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Friday, May 20, 2022
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WHAT IF...

What If Maruti Hadn't Hit The Roads?

Would we all still be driving around in those ye olde dabbas? Would we still have had Morris Minors, Austin Englands, Impalas and Triumphs, all dating from the pre Ambi-Fiat era, on our roads?

What If Maruti Hadn't Hit The Roads?
| Jaychandran
What If Maruti Hadn't Hit The Roads?
outlookindia.com
-0001-11-30T00:00:00+05:53

The only achievement of the younger scion of the Gandhi dynasty that was not controversial, was his ushering in the modern era in automobile travel with the Maruti, called a ‘people’s car’ since it had a reasonable price tag. It also looked reasonably 20th century in design, at least when compared to those caste-iron battleships, the Ambassador and the Fiat, that sailed our roads in the immediate pre-Maruti era.

Ashamed of these antiquated cars that belied our claim to be a modern nation, we embraced the zippy-looking Maruti with fervour. Little did we realize that we were, forever, giving up comfort for aesthetics. That while it was undoubtedly a heady experience travelling in a car that looked more like Princess Diana than the Queen Mother, we were condemning ourselves to a future of acute discomfort. The Maruti set a trend. No sooner were foreign cars allowed the privilege of plying on our potholed roads some ten years later, than a scourge of dinky sized Santros, Fiat Unos, and Matizes appeared.

So, too, did bigger models, but since these are financially out of the reach of the middle classes, most of us go around in Altos, Wagon R’s, Santros, Unos and Indicas looking like we have been stuffed into our seats at high pressure. Every time we climb out, the more generously endowed among us know what a cork feels like when it is ejected from a champagne bottle.

At such times I yearn for the cavernous interiors of that dubba-on-wheels, the Ambassador. Before the Isuzu engine and power steering, driving an Ambi was an arm-wrenching experience, but, then, this was strictly a car in which one was driven (like all our mantrijis). You walked into an Ambi not sank into it; you could stretch your legs to the maximum, have plenty of room for a third passenger in the front and stack your entire household belongings in the boot. I bet even the Maybach can’t offer comparable perks.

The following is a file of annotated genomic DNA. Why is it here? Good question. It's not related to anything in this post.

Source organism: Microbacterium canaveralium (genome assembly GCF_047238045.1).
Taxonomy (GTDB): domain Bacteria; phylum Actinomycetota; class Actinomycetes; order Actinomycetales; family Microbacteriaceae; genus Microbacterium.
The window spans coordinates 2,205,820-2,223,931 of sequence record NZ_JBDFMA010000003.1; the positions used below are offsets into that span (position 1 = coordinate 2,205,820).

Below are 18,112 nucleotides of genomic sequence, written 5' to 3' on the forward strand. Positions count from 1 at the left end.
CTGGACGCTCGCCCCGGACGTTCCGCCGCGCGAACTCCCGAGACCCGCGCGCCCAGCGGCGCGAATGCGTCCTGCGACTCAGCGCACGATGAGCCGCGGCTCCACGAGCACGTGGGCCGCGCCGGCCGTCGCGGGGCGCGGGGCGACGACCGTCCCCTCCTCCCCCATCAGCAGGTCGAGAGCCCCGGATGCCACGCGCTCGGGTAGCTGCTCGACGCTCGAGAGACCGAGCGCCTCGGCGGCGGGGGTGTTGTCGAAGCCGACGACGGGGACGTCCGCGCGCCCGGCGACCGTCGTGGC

The Maruti pretty much standardized the shape and size of cars, putting an end to the odd, eccentric and usually ancient collection of vehicles that once coasted down Indian roads. There were Morris Minors, Austin Englands, Impalas and Triumphs, all dating from the pre Ambi-Fiat era. They came in a bewildering variety of shapes, sizes and colours adding much interest to our roads. Few people bought new cars; everyone bought a car at second or third hand and then drove it, like, forever.

I remember wallowing in the cathedral sized back seat of the Chevrolet that my grandparents owned, or the even more cavernous interiors of a grand uncle’s Mercury. My own father owned a Citroen (French not English, the latter being considered a pretentious upstart by Citroen connoisseurs of whom there were a surprisingly large number in Mumbai). These everyday workhorses of yesteryear are now brought out once a year at vintage car rallies where the younger generation gawks at them in disbelief.

Cars were highly individual and unpredictable in the pre-Maruti era. Today, you can’t tell a Ford from a Honda, a Zen from an 800 or a Skoda from a Siena, but you can be sure of getting to your destination without requiring the help of passers-by who materialized out of nowhere to give a helpful shove to your inevitably stalled Fiat.

The Maruti changed our way of travelling just as the modern ‘flat’ changed our way of living. It standardized, it scaled down, it was easier to manage and cheaper to buy. It was, I suppose, ‘progress’.

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